Do you know what a hydraulophone is? How about a bladderpipe? You’ve heard of the sousaphone, but what about the zeusaphone? July 31 is Uncommon Musical Instrument Awareness Day, a day to celebrate odd, rare, experimental, and uncommon musical instruments. We’ve chosen three unusual instruments to share with you today, ranging from the electrifying to the stomach-turning to the nutritious. Next time you think about picking up a new instrument, consider one of these: Zeusaphone The zuesaphone is a “singing” Tesla coil, a kind of transformer circuit. Zuesaphones use electricity to produce a frequency that can then be turned into music, much like a theremin. The name is a combination of “sousaphone” and “Zeus”, the Greek god who hurls lightning at his enemies. The zuesaphone makes a buzzy, synth-like noise that sounds like it’s straight out of science fiction.   Bladderpipe The bladderpipe is a very old instrument dating to the middle ages. It is similar to a bagpipe, but smaller and somewhat more simplified. No bladder pipes have survived from the Middle Ages or from the Renaissance. However, they are pictured in various historical manuscripts. The “cap”, or bag, of the bladderpipe was make from animal bladders, which the musician filled with air in order to play.   The Vegetable Orchestra The Vegetable Orchestra is an Austrian musical group who use instruments made entirely from fresh vegetables. Their instruments, which are all of their own invention, include carrot recorders, clappers made from eggplant, trumpets made from zucchini, and numerous others, which are amplified with the use of special microphones. The instruments are made from scratch just one hour prior to each performance using the freshest vegetables available, then all ninety pounds of vegetables...
Making Music in the Garden, Part 3

Making Music in the Garden, Part 3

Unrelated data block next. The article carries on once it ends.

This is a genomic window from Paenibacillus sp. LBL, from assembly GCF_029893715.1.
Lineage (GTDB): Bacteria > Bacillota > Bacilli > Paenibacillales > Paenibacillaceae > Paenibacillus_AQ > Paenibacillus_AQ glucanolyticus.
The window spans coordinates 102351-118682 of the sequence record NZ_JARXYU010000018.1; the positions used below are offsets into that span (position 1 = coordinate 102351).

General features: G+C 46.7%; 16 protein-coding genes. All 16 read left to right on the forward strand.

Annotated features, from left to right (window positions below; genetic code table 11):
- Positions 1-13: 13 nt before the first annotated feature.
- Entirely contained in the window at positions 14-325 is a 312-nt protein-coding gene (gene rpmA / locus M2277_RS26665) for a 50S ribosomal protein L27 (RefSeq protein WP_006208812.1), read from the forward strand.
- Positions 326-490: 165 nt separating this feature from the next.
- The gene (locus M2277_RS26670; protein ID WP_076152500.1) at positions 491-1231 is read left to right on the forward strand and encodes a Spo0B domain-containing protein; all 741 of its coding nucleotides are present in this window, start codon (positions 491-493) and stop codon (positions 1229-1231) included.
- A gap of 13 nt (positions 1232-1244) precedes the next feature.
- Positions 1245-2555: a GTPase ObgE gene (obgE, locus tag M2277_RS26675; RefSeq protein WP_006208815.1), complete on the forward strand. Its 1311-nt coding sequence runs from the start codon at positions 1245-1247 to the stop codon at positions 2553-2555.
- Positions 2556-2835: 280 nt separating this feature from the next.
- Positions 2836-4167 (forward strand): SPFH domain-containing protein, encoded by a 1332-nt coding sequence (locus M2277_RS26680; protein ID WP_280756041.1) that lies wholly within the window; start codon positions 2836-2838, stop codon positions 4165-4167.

This post is a continuation of a lesson from June called Making Music in the Garden: A Summertime Lesson in Music Integration. View part 1 and part 2 here. How do you think nature and music are connected? Peas don’t just come from the frozen section in the groceries store, and music isn’t just for professionals on the radio. In the hustle and bustle of modern life, it is easy to forget where the things we enjoy come from, and how we can take part in bringing these things to life. Do you, or I, or anyone know how oats, peas, beans, and melodies grow? We’re big into music integration at Music in Schools Today. Even though school is out and music programs are on a brief hiatus, it’s still important to integrate music into children’s everyday lives. Here is a taste of one of our programs, Nature of Music. This lesson integrates music into learning about nature in the garden, by planting seeds that will grow into delicious snacks in just a few weeks time. It’s a good way to get kids outside learning about the world around them, and about science and music. Try it this summer! Get outside, make some music, and learn something! In our last lesson, we planted pea plants and learned about the parts of a plant and what they do through singing the song Roots, Stems, Leaves. In this lesson, we will build on that knowledge, and introduce new information about how to take care of our pea plants! You will need: Xylophones, drums, or other percussion instruments The song Decomposition The Carrot Seed By Ruth...